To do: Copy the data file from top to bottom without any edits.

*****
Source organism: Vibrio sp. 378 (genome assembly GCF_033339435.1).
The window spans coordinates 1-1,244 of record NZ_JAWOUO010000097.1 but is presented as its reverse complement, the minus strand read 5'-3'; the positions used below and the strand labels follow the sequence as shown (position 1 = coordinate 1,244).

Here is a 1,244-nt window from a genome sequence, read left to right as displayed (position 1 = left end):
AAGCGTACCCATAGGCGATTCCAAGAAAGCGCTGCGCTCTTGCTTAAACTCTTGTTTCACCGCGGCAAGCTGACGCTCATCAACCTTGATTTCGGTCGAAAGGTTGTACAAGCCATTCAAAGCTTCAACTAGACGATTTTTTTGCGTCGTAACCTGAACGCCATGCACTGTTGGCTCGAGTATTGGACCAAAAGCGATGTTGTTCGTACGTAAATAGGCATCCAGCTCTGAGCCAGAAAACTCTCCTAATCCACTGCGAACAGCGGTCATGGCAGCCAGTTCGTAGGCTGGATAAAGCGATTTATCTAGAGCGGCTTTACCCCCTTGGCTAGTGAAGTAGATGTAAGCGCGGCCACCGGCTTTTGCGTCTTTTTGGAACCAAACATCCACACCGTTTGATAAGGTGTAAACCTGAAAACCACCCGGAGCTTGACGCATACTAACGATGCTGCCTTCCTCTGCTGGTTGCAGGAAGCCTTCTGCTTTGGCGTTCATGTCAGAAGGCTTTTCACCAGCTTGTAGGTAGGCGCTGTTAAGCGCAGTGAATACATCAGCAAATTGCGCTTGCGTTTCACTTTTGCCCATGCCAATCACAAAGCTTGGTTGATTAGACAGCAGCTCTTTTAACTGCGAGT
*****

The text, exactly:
Source organism: Vibrio sp. 378 (genome assembly GCF_033339435.1).
The window spans coordinates 1-1,244 of record NZ_JAWOUO010000097.1 but is presented as its reverse complement, the minus strand read 5'-3'; the positions used below and the strand labels follow the sequence as shown (position 1 = coordinate 1,244).

Here is a 1,244-nt window from a genome sequence, read left to right as displayed (position 1 = left end):
AAGCGTACCCATAGGCGATTCCAAGAAAGCGCTGCGCTCTTGCTTAAACTCTTGTTTCACCGCGGCAAGCTGACGCTCATCAACCTTGATTTCGGTCGAAAGGTTGTACAAGCCATTCAAAGCTTCAACTAGACGATTTTTTTGCGTCGTAACCTGAACGCCATGCACTGTTGGCTCGAGTATTGGACCAAAAGCGATGTTGTTCGTACGTAAATAGGCATCCAGCTCTGAGCCAGAAAACTCTCCTAATCCACTGCGAACAGCGGTCATGGCAGCCAGTTCGTAGGCTGGATAAAGCGATTTATCTAGAGCGGCTTTACCCCCTTGGCTAGTGAAGTAGATGTAAGCGCGGCCACCGGCTTTTGCGTCTTTTTGGAACCAAACATCCACACCGTTTGATAAGGTGTAAACCTGAAAACCACCCGGAGCTTGACGCATACTAACGATGCTGCCTTCCTCTGCTGGTTGCAGGAAGCCTTCTGCTTTGGCGTTCATGTCAGAAGGCTTTTCACCAGCTTGTAGGTAGGCGCTGTTAAGCGCAGTGAATACATCAGCAAATTGCGCTTGCGTTTCACTTTTGCCCATGCCAATCACAAAGCTTGGTTGATTAGACAGCAGCTCTTTTAACTGCGAGT